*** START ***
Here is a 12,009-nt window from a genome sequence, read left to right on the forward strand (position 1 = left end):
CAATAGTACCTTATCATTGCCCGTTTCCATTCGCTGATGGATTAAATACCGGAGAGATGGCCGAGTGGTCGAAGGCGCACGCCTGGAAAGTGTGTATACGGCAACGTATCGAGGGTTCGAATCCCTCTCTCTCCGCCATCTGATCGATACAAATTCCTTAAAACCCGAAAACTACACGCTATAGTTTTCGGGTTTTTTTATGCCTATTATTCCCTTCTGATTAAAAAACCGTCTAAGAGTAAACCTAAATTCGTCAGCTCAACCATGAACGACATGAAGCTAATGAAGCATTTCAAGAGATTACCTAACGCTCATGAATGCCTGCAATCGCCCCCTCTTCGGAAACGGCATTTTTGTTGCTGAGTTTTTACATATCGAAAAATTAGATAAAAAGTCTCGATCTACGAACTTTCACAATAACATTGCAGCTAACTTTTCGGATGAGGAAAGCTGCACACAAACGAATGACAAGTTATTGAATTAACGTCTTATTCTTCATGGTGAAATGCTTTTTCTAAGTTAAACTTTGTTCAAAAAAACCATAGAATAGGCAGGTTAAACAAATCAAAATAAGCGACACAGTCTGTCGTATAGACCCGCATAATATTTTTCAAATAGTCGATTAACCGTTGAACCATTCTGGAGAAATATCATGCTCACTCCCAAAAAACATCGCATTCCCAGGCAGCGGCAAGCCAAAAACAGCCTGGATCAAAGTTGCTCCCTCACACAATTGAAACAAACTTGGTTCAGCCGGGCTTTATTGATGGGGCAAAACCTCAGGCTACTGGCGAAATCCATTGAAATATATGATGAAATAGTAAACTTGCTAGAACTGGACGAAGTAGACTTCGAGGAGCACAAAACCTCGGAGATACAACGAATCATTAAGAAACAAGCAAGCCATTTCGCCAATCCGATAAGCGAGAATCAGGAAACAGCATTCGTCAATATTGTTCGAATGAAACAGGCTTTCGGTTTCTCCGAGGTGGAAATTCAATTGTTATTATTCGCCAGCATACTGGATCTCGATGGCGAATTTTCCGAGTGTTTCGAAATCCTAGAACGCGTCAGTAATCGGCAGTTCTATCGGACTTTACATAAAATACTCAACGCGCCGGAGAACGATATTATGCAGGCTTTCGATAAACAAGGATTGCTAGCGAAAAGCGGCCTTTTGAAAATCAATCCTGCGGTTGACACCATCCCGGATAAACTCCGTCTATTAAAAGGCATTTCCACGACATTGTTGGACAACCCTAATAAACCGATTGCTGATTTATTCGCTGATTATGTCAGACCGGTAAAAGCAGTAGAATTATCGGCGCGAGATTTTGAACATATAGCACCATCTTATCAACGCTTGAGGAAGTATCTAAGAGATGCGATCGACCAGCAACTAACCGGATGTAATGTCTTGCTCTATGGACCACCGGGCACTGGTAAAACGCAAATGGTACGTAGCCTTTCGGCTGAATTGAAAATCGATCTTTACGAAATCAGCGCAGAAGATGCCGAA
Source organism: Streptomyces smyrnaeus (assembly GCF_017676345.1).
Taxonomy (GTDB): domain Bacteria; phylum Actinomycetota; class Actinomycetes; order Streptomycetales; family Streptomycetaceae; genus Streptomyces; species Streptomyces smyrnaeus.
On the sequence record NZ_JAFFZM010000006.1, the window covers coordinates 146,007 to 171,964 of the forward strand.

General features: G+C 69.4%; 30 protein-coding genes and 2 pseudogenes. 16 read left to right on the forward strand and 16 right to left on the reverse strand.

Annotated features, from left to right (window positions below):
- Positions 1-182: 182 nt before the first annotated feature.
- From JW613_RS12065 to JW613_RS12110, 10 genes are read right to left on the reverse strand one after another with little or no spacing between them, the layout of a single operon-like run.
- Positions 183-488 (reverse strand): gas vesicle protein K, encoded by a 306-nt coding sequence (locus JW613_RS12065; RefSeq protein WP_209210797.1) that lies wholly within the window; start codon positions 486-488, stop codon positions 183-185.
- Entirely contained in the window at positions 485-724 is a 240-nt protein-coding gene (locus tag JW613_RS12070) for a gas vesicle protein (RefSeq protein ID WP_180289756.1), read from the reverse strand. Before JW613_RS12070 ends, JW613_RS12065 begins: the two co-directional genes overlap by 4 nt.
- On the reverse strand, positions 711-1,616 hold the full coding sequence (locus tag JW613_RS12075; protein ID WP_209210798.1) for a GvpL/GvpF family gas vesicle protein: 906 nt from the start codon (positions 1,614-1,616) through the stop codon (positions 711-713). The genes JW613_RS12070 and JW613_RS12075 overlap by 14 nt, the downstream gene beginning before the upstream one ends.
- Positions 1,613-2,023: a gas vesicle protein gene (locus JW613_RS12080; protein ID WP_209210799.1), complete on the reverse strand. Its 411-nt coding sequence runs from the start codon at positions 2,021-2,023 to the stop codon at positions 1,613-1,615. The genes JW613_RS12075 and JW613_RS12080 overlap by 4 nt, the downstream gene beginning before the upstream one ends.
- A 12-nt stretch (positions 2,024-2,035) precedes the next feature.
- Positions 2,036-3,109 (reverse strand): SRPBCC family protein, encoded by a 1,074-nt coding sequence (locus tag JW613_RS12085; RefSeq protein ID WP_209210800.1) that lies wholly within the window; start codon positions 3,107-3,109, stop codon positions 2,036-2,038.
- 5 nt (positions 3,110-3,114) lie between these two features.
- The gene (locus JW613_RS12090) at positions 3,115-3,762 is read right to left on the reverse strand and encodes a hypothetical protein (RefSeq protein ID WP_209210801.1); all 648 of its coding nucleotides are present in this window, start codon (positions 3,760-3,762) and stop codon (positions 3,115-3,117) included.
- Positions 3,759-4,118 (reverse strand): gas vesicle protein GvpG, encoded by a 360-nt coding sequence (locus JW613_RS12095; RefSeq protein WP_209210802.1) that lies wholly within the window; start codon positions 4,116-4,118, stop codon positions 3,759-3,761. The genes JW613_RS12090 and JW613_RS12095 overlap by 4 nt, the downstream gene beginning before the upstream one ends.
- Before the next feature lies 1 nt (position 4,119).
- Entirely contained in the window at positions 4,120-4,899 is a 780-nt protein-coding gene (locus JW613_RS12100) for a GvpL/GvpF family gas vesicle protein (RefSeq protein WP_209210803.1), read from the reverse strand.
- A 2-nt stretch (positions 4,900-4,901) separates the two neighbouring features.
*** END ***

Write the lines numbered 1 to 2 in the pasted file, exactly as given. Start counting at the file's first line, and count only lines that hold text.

Here is a 12,009-nt window from a genome sequence, read left to right on the forward strand (position 1 = left end):
CAATAGTACCTTATCATTGCCCGTTTCCATTCGCTGATGGATTAAATACCGGAGAGATGGCCGAGTGGTCGAAGGCGCACGCCTGGAAAGTGTGTATACGGCAACGTATCGAGGGTTCGAATCCCTCTCTCTCCGCCATCTGATCGATACAAATTCCTTAAAACCCGAAAACTACACGCTATAGTTTTCGGGTTTTTTTATGCCTATTATTCCCTTCTGATTAAAAAACCGTCTAAGAGTAAACCTAAATTCGTCAGCTCAACCATGAACGACATGAAGCTAATGAAGCATTTCAAGAGATTACCTAACGCTCATGAATGCCTGCAATCGCCCCCTCTTCGGAAACGGCATTTTTGTTGCTGAGTTTTTACATATCGAAAAATTAGATAAAAAGTCTCGATCTACGAACTTTCACAATAACATTGCAGCTAACTTTTCGGATGAGGAAAGCTGCACACAAACGAATGACAAGTTATTGAATTAACGTCTTATTCTTCATGGTGAAATGCTTTTTCTAAGTTAAACTTTGTTCAAAAAAACCATAGAATAGGCAGGTTAAACAAATCAAAATAAGCGACACAGTCTGTCGTATAGACCCGCATAATATTTTTCAAATAGTCGATTAACCGTTGAACCATTCTGGAGAAATATCATGCTCACTCCCAAAAAACATCGCATTCCCAGGCAGCGGCAAGCCAAAAACAGCCTGGATCAAAGTTGCTCCCTCACACAATTGAAACAAACTTGGTTCAGCCGGGCTTTATTGATGGGGCAAAACCTCAGGCTACTGGCGAAATCCATTGAAATATATGATGAAATAGTAAACTTGCTAGAACTGGACGAAGTAGACTTCGAGGAGCACAAAACCTCGGAGATACAACGAATCATTAAGAAACAAGCAAGCCATTTCGCCAATCCGATAAGCGAGAATCAGGAAACAGCATTCGTCAATATTGTTCGAATGAAACAGGCTTTCGGTTTCTCCGAGGTGGAAATTCAATTGTTATTATTCGCCAGCATACTGGATCTCGATGGCGAATTTTCCGAGTGTTTCGAAATCCTAGAACGCGTCAGTAATCGGCAGTTCTATCGGACTTTACATAAAATACTCAACGCGCCGGAGAACGATATTATGCAGGCTTTCGATAAACAAGGATTGCTAGCGAAAAGCGGCCTTTTGAAAATCAATCCTGCGGTTGACACCATCCCGGATAAACTCCGTCTATTAAAAGGCATTTCCACGACATTGTTGGACAACCCTAATAAACCGATTGCTGATTTATTCGCTGATTATGTCAGACCGGTAAAAGCAGTAGAATTATCGGCGCGAGATTTTGAACATATAGCACCATCTTATCAACGCTTGAGGAAGTATCTAAGAGATGCGATCGACCAGCAACTAACCGGATGTAATGTCTTGCTCTATGGACCACCGGGCACTGGTAAAACGCAAATGGTACGTAGCCTTTCGGCTGAATTGAAAATCGATCTTTACGAAATCAGCGCAGAAGATGCCGAA